Thursday, April 24, 2008

A Flea and a Cat's Eye

As I have said before I started out my love for photography 45 years ago with a 4x5 Graflex camera about the size and weight of a house. So indulge me as I marvel about the things a reasonably inexpensive digital camera can do these day.

Visa, my cat, came and sat in my lap the other day while I was fiddling with my Sony Digital Camera. So I took some pictures of her eyes. If you think that is easy to get a cat to let you do that, try it.
As I was petting on her I noticed that she had brought in a flea from the outside. So I caught it and killed it and of course I photographed it. 20 years ago I would have to have used different, film, lenses, and extension rings and filters and a tripod to take these pictures. Today I just adjust a couple of settings and click away. Gee, I wonder what I can do with a camera in another 45 years? Maybe we can replicate the object completely and pass it around then.

7 comments:

Kirsten said...

Am incredibly impressed that your cat let you get that close! Nice shot.

My dad's old Nikon had several lenses, none of which I was allowed to touch -- let alone switch out -- until I was in high school. When he actually let me borrow the whole set for my photography class in college, I was flabbergasted! Still have my 35mm Canon on a closet shelf, only because I kinda want to set up a B&W darkroom one of these days. Assuming the materials are all still being made....

BB-Idaho said...

According to old Jonathan,
"The Vermin only teaze and pinch Their Foes superior by an Inch. So Nat'ralists observe, a Flea Hath smaller Fleas that on him prey, And these have smaller Fleas to bite 'em, And so proceed ad infinitum."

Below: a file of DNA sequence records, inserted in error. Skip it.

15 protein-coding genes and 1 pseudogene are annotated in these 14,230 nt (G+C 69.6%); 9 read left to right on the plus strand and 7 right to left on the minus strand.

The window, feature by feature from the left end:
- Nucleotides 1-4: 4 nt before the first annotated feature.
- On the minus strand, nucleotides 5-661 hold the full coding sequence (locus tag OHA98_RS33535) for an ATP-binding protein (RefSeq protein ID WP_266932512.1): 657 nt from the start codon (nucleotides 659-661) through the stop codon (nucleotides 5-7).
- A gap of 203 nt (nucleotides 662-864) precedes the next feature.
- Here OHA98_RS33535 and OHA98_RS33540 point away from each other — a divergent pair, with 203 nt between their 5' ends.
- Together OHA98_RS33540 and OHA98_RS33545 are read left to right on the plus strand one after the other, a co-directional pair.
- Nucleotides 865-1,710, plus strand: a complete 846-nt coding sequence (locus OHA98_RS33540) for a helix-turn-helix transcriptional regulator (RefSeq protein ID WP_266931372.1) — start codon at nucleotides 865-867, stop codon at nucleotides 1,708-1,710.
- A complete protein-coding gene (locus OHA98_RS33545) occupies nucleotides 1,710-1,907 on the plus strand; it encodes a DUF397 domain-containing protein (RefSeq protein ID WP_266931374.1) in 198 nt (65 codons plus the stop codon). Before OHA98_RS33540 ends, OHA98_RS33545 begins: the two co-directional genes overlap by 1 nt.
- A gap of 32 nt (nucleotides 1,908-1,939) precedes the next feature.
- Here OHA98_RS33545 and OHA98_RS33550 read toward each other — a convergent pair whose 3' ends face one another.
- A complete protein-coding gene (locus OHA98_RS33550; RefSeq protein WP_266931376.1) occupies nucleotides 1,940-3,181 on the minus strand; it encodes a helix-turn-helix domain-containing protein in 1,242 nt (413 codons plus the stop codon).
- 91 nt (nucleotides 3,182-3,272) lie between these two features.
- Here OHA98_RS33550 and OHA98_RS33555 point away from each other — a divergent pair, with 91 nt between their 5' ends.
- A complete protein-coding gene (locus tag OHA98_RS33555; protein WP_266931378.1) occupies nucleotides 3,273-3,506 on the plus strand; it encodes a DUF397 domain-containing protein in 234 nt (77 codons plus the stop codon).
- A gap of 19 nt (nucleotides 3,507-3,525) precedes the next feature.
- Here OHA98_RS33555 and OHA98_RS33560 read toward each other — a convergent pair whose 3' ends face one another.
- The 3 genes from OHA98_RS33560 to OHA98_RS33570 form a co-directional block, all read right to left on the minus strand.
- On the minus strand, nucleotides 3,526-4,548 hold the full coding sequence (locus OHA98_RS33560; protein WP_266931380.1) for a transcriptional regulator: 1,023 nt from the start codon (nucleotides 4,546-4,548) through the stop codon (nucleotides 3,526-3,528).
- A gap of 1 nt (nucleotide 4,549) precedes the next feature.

[1733 Swift Poems II. 651]
..which, I suppose, will require
another set of lenses....

drlobojo said...

bb they have "critter-cams" these days. Maybe some day soon, there will be a "flea-cam".

kristen, I still have most of my old cameras except for those too valuable to keep. Along the way the Graflex, the dual lens reflex, and a under water Nikon, were sold for income. All of my B&W printing and Slide processing stuff have gone away as well. Best way to get access to a B&W photo lab is to join a consortium or group of people supporting one. All B&W is based on silver chemistry. Silver is expensive.

I remember makeing as many as 20 prints in order to get the one I wanted. All that silver down the drain and into the trash can. I wonder if it will leach out of the land fills into new silver deposits some day. I remember a guy in Toykyo that developed some prints once using water from their river.

BB-Idaho said...

Doubt you will have to wait another 45 years to create an object from a photo:
http://www.howtoweb.com/cgi-bin/insider.pl?zone=1204061
..elsewhere there are places that
convert archtectural photos into
3D models, but I think CNC tooling
is involved.

Anonymous said...

Joe, that is an impressive camera if you didn't have to do any work to photograph that flea. What camera is it?
Tasha

drlobojo said...

Tasha it is a Sony DSC-H7. It is now an older model.

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